WelCom May 2019:
Dr John Kleinsman, Director of The New Zealand Catholic Bioethics Centre
The long-awaited Justice Select Committee Report on David Seymour’s End of Life Choice Bill was finally presented to Parliament on Tuesday 9 April. Critically, the Committee, having heard more than 38,700 submissions of which more than 90 per cent were opposed, ‘were unable to agree that the bill be passed’ and did not recommend any substantial changes.
The committee has suggested some minor adjustments, described by them as being technical and consequential amendments, were the Bill to be passed into law.
Dr Peter Thirkell, Secretary of the Care Alliance (of which The Nathaniel Centre is a member organisation), welcomed the Select Committee’s own statement that the End of Life Choice Bill ‘is not workable in its present state’, stating in his press release that ‘Mr Seymour should withdraw his bill immediately. It is simply not feasible for MPs to try to ‘fix’ the bill during the Committee of the whole House stage, as that would deny New Zealanders their right to have a say on different proposals. This is simply too serious an issue for ad hoc amendments to be made on the floor of the house with no expert or wider consultation.’
Now that it has been returned to the House, the Bill will face its 2nd reading and 2nd vote. This could occur as early as 1 May 2019. Should it pass, the Bill will then go to the Committee Stage of the whole House where it will be debated, clause by clause, by all MPs.
MP David Seymour, the Bill’s sponsor, has made it clear he will put forward further amendments should the Bill get through its 2nd reading, including restricting the Bill to people with a ‘terminal illness’, a move which would involve removing ‘grievous and irremediable medical condition’ as a criterion for eligibility. While this is an attempt to tighten the Bill’s eligibility criteria, it:
(i) ignores the overwhelming evidence from overseas which shows that there is, inevitably, a logical progression to widening the scope and criteria; and
(ii) fails to deal with the inherent risks to the most vulnerable at the core of the Bill.
The dangerous consequences of legalising euthanasia and assisted suicide were graphically spelt out recently by visiting Canadian Palliative Care Physician, Dr Leonie Herx. Dr Herx spoke of her first-hand experience of working in a health system that now speaks of, and treats euthanasia and assisted suicide as a publicly funded ‘therapeutic medical service’, one that sits alongside other medical services.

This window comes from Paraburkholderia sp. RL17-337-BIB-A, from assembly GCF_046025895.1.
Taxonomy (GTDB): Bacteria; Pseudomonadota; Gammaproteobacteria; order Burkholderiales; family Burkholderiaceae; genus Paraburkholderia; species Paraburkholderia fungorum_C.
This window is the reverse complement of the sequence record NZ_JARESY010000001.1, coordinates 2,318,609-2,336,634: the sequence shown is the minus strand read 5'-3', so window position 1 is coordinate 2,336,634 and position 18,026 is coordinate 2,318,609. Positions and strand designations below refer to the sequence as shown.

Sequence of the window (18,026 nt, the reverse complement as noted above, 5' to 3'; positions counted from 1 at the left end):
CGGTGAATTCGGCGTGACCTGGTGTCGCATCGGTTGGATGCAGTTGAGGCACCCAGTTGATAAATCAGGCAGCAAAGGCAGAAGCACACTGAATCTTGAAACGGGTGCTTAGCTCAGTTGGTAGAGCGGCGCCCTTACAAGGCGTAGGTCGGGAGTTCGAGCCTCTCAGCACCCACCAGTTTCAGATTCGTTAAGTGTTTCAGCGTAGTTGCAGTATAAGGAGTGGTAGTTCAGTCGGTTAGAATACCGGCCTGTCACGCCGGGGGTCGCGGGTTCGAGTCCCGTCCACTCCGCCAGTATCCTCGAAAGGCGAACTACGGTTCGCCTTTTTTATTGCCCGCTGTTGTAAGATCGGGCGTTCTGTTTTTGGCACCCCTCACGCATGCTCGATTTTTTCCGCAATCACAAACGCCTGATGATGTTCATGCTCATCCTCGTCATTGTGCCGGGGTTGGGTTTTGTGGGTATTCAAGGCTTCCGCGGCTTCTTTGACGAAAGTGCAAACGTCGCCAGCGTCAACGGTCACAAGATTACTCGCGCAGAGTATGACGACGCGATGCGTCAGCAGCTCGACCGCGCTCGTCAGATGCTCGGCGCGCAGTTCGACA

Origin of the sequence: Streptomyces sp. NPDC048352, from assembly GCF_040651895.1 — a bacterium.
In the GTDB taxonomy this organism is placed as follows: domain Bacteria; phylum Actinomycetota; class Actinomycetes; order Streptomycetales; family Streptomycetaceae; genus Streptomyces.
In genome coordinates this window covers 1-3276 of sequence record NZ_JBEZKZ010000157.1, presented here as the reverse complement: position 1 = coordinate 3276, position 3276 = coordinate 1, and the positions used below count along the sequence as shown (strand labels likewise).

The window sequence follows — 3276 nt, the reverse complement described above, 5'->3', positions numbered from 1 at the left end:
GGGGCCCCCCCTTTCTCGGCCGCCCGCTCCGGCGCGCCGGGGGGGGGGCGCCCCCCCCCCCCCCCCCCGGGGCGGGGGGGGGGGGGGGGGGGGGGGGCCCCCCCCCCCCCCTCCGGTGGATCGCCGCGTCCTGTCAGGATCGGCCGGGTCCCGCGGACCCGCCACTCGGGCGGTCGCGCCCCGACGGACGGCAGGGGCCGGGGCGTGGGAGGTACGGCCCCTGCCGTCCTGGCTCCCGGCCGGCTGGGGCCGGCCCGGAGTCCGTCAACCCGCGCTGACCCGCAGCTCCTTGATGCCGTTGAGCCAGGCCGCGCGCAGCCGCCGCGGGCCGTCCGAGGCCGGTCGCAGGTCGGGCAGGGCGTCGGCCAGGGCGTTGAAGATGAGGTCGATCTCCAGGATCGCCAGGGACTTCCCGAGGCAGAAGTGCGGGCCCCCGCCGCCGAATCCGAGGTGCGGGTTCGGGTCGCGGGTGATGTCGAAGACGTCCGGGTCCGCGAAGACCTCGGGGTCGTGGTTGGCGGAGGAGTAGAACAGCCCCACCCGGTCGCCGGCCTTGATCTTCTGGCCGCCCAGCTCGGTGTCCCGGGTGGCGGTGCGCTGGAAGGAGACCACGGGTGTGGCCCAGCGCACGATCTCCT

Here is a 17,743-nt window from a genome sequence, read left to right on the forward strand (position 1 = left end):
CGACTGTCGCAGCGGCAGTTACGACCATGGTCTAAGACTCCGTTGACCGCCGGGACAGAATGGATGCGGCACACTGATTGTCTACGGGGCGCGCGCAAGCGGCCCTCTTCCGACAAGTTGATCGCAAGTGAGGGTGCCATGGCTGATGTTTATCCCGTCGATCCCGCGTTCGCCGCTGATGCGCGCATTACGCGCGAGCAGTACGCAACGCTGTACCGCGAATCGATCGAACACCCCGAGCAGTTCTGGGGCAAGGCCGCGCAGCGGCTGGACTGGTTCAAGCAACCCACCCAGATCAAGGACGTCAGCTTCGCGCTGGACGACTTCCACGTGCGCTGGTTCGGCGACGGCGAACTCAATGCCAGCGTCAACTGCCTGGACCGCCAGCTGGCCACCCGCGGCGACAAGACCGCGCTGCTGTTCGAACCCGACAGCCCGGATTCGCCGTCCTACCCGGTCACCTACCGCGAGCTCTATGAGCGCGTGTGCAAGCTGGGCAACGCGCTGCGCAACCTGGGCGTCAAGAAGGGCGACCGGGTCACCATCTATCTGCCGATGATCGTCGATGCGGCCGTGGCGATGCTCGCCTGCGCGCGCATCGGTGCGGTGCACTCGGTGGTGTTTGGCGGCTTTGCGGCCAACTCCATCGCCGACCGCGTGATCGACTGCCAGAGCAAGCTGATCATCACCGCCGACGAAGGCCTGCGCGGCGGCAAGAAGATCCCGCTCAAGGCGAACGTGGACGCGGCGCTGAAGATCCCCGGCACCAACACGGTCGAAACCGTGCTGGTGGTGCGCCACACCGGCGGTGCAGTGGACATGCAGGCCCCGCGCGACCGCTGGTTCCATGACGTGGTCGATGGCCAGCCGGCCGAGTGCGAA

In her presentation, Dr Herx noted that:
- requests for euthanasia in Canada as well as other places where some form of assisted death is available, are made for existential reasons, that is for personal or social reasons, and not because of uncontrolled pain;
- many palliative care doctors are leaving the practice in Quebec;
- there has been a rapid expansion of the eligibility criteria such that ‘foreseeable death’ is no longer a legal requirement;
- in May of 2018, the College des Medicins du Quebec reported their concern that patients were choosing euthanasia because they do not have access to palliative care;
- a government taskforce is currently looking at expanding the criteria to include ‘mature minors’, indications caused by mental illness alone and accepting advance directives as ‘consent’ for those who lack capacity because of dementia, for example.
Doctor Herx also noted there are significant problems with compliance in Canada with Quebec data showing 171 missing reports and 142 ‘unaccounted’ deaths.
Everyone who is concerned about the consequences of euthanasia being legalised in New Zealand is encouraged to exercise their democratic rights and responsibilities by signing the new Care Alliance petition to MPs’ Go online to www.carealliance.org.nz and click on the ‘sign the Petition’ button – and to visit or email their MP directly.